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I already love this film, but I’ve got at least a 6 month wait before it comes out. Dang.
Johnny Depp as a chameleon. What more could you want?
How about Bill Nighy, Alfred Molina and Ray Winstone? Now you’re talking!
Animation looks pretty awesome and I love how unusual it is as a premise. Going to be looking forward to this one.Read Full Post | Make a Comment ( 5 so far )
So, I finally made it back to the cinema! This time it was to see the long-awaited Up, the first film I’ve ever seen in 3D.
I have to admit I was sceptical at first, I grew up in the age of those horrible green and red cardboard things and was a bit worried that seeing a film in 3D might be more annoying than exciting. Turns out 3D glasses have come a long way, still not the most attractive thing in the world, but in the case of Up you end up looking quite a lot like our lead character which made me laugh every time I looked around the room. As for the effects themselves, I think the jury is still out. At times, the 3D was really cool, particularly in the wide angle shots of landscapes, and it did bring the action to life, but at other times I found it a bit distracting, and I couldn’t help continually taking off my glasses to see what the screen looked like without them. (Blurry, if you’re wondering). I think with an animation like Pixar, 3D is a good thing, as it carries on what the computer has begun, but I’m not sure I’d like to see it spill into mainstream cinema too much. There is a definitely increase in the number of films being released in 3D, so I guess it’s something I’ll be getting used to. The trailer for the new Christmas Carol which came before was a clear example of 3D being just right, as the falling snowflakes really did look amazing in 3D.
Onto the film itself. My first impression of Up is how shockingly sad it is! We’re talking Bambi’s Mum here. I’d seen a news report earlier about Up being one of the few films that has made men cry but kind of shrugged it off…turns out they were right. It’s the opening montage that does it, where we find out how Carl Fredricksen goes from a cute little kid to a grumpy old man. Up is an unusual film for Pixar, because it tackles some pretty adult content about loneliness and loss, and is one of the only films I can think of that centres almost entirely around a grumpy old man. It might not quite stand up to some of its predecessors, but it is a good film, and I guess we should hand it to them for taking on a storyline you wouldnt expect in a kids’ film.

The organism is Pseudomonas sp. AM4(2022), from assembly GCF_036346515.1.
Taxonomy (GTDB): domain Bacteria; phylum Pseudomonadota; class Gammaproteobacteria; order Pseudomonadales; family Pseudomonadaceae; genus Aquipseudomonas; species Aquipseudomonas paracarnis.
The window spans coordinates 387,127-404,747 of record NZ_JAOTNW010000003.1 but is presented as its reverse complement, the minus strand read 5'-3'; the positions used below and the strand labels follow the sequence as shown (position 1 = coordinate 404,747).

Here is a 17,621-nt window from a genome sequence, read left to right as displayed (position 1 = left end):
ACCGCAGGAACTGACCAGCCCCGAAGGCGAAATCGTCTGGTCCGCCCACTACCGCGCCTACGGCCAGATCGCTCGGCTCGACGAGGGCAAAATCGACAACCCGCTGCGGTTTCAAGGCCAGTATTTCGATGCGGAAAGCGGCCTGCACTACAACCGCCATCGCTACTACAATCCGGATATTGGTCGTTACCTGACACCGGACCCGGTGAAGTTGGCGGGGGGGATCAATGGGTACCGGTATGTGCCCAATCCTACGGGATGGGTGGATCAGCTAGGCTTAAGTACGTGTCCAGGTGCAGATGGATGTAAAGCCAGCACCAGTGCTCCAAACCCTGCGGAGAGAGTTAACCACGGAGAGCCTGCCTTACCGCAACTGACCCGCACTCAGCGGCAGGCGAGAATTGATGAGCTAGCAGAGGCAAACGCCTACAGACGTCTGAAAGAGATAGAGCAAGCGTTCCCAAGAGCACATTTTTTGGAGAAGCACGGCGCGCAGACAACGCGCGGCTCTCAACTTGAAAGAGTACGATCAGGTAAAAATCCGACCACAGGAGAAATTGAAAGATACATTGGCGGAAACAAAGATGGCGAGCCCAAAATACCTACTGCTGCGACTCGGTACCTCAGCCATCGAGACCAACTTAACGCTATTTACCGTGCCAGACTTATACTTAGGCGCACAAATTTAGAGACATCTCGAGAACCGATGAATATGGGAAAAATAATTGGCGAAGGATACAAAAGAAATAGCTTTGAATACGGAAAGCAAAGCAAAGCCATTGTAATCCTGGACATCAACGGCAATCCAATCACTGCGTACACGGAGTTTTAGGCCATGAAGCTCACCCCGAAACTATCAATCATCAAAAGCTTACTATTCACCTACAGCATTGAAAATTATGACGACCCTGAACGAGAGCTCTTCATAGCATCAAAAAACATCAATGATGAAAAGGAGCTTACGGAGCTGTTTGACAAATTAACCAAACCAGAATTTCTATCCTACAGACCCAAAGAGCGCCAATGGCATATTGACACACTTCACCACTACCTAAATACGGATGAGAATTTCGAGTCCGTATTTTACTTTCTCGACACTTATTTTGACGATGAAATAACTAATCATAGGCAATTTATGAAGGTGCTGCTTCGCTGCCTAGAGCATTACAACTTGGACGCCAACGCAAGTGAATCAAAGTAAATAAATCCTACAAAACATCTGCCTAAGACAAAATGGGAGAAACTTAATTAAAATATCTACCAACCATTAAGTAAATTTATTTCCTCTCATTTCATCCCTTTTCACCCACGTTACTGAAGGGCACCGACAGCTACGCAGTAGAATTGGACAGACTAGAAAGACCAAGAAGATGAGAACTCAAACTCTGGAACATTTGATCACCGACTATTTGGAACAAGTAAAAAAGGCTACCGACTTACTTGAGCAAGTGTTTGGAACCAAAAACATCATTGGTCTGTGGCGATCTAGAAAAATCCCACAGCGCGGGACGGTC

Once you get over the sad opening, there are some brilliant funny moments in the film, provided mainly by the counterpoint between Carl and cute boy scout Russell. There were at least 3 things that had me laughing out loud, and the way that both characters are drawn adds to the contrast, with Russell pretty much ball-shaped, while Carl has an almost perfect square for a head.
The plot of the film is good too, there were a couple of times when I thought an obvious ending was approaching and was surprised to find the story heading in a different direction. At 96 minutes it never drags, and is basically a fun ride from beginning to end. One thing I did like was the new way Pixar has found for its animals to talk, stepping away from the Disney norm of all creatures great and small speaking perfect English-well, sort of. There are actually very few characters in the film. Apart from Carl and Russell, there’s comic relief dog Dug, quintessential bad guy Charles Muntz, and that’s about it. Because of this, the film feels quite small despite the grandeur of its setting, with the floating house actually not having an awful lot to do with it in the grand scheme of things. I think this works with a film like this which is really about the development of one character-Carl. As I’ve said before, it’s unusual for any film, especially a kids film, to invest so much in a crotchety old man, but Pixar somehow manages to make him just loveable enough for it to work. I’m betting that opening montage has a lot to do with it.
Also a departure for Pixar is the lack of all-star voice talent. Apart from Christopher Plummer inhabiting our villain, the rest of the voices come from relative unknowns or one of the films directors (Bob Peterson). At times, it can be distracting having a really recognisable voice in a film so it was nice to be able to only have one character with whom I associate the voice.
Altogether I think Up is a worthwhile family film with enough in it to keep the big kids (i.e. me) happy and lots of bright colours and flying about for the little ones. I did kind of get the impression that this was a film for boys, (there’s really only one female character in the whole film, and she’s called Kevin!) and the more I thought about it, the more I realised that quite a lot of Pixar films are leaning more towards the male than female market. In Toy Story we have Andy with typical boy toys: cowboys and space men; Finding Nemo is all about a boy and his father, Cars is just obvious…the only one I could think of with a more feminine air was Monsters Inc, and that’s just for Boo, because otherwise that’s quite a boyish film too. It’s not necessarily a criticism, but I wonder if Pixar have noticed how many of their films centre around a young male character with, more often than not, and older male representing some kind of lost father figure. I’ve mentioned before the Hollywood obsession with “Daddy issues” and it seems that Pixar, and all of Disney in fact, might be some of the biggest culprits. ‘Course if you’re like me and tend to prefer the boy films then it’s not really an issue.